House rematch obsesses on 'no' votes
The 41st District state House race in Oakland County is a rematch from 2012, when Republican Martin Howrylak prevailed in a closer-than-expected 427-vote victory over Democrat Mary Kerwin, with whom he served on the Troy City Council.
There was a lot of internal finger-pointing in Democratic circles after the election about whether they should have spent some dough helping Kerwin. This time around, the Democrats are "in this one to win it," said Rep. Brandon Dillon, D-Grand Rapids, chairman of the House Democratic campaign committee.
And Kerwin is sharpening her focus on how Howrylak has voted, which often results in pressing the red "no" button from his desk on the floor of the House of Representatives.
Howrylak has not been shy to buck his own party, voting "no" on 146 roll call votes that the GOP majority supported of 1,095 votes taken, according to the Mackinac Center for Public Policy's vote-tracking service.
Kerwin argues the incumbent's tendency to vote "no" renders him ineffective for Troy constituents.
"People just want to have someone who can understand their needs and be responsive," Kerwin said. "They want effective candidates. Not just people who go to Lansing and don't do a darn thing."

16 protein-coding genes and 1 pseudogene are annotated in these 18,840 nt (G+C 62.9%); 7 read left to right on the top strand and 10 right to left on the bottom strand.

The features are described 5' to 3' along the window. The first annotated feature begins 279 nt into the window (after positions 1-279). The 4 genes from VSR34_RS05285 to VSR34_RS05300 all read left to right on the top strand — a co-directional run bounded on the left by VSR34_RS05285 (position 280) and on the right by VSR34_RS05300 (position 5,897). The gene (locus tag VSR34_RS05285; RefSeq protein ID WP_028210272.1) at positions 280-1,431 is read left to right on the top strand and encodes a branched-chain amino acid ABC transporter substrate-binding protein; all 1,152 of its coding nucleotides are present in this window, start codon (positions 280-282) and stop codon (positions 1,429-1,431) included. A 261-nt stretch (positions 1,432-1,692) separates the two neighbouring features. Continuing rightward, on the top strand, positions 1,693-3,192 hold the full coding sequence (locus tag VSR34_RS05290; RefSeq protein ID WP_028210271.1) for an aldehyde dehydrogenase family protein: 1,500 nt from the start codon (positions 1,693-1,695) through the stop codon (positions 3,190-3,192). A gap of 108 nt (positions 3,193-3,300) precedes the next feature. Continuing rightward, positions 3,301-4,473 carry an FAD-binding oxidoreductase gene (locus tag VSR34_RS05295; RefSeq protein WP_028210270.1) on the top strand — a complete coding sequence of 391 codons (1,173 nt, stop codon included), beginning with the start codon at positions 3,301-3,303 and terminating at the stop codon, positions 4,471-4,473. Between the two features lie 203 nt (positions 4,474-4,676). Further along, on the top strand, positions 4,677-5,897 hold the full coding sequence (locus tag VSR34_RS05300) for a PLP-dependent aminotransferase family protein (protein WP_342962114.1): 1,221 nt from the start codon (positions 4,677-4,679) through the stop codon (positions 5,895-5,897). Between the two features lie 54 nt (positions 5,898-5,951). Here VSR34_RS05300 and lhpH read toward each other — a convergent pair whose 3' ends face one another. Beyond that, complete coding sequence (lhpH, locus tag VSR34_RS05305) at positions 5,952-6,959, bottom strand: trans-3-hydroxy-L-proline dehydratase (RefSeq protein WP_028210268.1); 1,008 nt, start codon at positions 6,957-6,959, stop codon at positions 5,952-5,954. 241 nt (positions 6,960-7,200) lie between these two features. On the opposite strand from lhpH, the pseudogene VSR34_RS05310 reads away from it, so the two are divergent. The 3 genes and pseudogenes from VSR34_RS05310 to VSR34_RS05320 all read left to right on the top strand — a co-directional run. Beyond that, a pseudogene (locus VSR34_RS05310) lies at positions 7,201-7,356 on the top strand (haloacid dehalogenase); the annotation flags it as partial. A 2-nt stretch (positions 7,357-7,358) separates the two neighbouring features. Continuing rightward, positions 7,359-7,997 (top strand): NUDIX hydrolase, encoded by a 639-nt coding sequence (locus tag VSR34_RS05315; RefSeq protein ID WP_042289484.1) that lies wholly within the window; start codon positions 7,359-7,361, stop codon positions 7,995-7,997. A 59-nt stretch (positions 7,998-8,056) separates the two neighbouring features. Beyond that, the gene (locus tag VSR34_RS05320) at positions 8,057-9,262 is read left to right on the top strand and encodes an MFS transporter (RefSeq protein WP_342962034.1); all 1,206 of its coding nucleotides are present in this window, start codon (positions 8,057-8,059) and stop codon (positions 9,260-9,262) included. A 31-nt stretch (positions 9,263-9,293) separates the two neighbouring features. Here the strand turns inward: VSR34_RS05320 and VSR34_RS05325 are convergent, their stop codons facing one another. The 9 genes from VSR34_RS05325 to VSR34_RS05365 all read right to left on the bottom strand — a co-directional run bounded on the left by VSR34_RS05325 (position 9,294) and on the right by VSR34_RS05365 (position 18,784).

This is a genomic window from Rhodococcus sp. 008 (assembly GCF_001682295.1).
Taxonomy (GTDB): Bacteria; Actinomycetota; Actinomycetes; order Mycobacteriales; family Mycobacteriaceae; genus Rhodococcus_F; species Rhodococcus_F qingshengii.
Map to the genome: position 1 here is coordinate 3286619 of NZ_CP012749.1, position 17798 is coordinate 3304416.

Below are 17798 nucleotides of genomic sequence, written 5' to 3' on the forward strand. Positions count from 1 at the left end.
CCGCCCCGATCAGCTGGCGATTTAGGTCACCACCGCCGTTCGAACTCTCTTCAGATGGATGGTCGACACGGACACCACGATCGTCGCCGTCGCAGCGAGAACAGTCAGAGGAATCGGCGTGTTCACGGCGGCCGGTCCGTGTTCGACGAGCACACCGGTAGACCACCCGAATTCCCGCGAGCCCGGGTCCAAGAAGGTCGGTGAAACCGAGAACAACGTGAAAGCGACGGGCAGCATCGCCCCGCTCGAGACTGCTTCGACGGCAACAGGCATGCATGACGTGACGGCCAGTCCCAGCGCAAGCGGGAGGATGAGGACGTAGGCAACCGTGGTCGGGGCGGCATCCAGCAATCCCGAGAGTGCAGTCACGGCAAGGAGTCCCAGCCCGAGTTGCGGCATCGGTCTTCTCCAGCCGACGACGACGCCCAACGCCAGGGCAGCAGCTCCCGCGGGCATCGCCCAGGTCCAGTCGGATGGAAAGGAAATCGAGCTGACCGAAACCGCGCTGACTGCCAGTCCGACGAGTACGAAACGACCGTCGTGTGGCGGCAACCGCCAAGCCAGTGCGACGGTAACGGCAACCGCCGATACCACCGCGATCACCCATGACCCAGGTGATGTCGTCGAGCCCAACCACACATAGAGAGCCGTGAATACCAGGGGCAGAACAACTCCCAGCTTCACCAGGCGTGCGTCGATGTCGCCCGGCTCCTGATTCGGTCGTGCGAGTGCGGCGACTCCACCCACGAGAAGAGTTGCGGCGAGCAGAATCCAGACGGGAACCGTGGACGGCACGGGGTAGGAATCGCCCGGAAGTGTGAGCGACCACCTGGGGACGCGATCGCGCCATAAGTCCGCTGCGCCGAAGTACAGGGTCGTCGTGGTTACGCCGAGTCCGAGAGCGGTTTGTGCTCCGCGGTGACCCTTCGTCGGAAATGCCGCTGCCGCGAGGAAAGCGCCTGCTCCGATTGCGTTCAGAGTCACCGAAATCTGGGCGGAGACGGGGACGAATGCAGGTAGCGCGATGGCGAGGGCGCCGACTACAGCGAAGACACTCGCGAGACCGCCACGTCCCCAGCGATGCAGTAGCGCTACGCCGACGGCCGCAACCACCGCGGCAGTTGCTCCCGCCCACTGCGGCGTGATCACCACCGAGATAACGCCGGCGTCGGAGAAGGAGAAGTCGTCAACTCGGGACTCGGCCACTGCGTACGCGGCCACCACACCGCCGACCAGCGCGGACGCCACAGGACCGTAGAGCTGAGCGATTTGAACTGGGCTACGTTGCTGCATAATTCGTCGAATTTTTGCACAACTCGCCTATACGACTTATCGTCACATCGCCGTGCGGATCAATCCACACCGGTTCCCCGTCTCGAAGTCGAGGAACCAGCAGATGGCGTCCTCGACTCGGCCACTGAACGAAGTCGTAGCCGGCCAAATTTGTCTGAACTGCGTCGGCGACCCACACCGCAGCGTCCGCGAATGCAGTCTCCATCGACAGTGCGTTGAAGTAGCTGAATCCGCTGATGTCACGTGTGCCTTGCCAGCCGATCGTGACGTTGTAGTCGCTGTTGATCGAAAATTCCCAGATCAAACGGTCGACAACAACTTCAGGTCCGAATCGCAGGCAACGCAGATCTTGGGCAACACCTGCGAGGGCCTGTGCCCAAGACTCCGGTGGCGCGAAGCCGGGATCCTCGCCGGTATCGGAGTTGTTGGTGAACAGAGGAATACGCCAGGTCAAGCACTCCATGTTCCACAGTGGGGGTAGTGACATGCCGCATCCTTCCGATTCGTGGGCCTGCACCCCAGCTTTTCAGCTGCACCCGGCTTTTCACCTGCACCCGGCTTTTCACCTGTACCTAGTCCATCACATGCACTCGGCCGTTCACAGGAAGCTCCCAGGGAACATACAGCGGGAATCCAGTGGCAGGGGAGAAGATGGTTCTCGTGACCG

Howrylak, an accountant by trade, makes no apologies for his voting record. He voted against the latest K-12 school budget, for example, because he thought it short-changed Troy schools with a last-minute change to per-pupil funding calculations.
Howrylak also opposed Republican-authored bills shielding "dark money" in issue advocacy campaigns from disclosure and a controversial bill transferring the Court of Claims from the Ingham County Circuit Court to the Michigan Court of Appeals that he felt was "jammed through" without proper legislative oversight.
He dismissed Kerwin's criticism.
"If she was in the Democratic caucus, she would be voting 'no' all the time," Howrylak said. "If I voted 'yes,' they would be attacking me for voting 'yes.'"
Another challenge on votes
Sen. Patrick Colbeck, R-Canton, is another legislator with a propensity to vote "no" when he feels a piece of legislation needs more work or lawmakers haven't considered all possible options.
"I'm not a big fan of true-false questions. I prefer multiple choice," says Colbeck, a former aerospace engineer.
Colbeck has been an ardent opponent of the state's participation in Medicaid expansion, a multibillion-dollar part of President Barack Obama's Affordable Care Act.
The new law has added 425,000 low-income adults to the state-federal insurance program, which Colbeck contends could some day cost state taxpayers billions of dollars.
Colbeck faces a challenge in the Nov. 4 election from Democratic state Rep. Dian Slavens of Canton.
Slavens criticizes Colbeck for voting against allowing the Medicaid law to immediately take effect on Jan. 1, holding up enrollment by three months, which led to the loss of an estimated $630 million in federal funds.
"He held that up and cost our state $630 million," Slavens said. "I think that was irresponsible."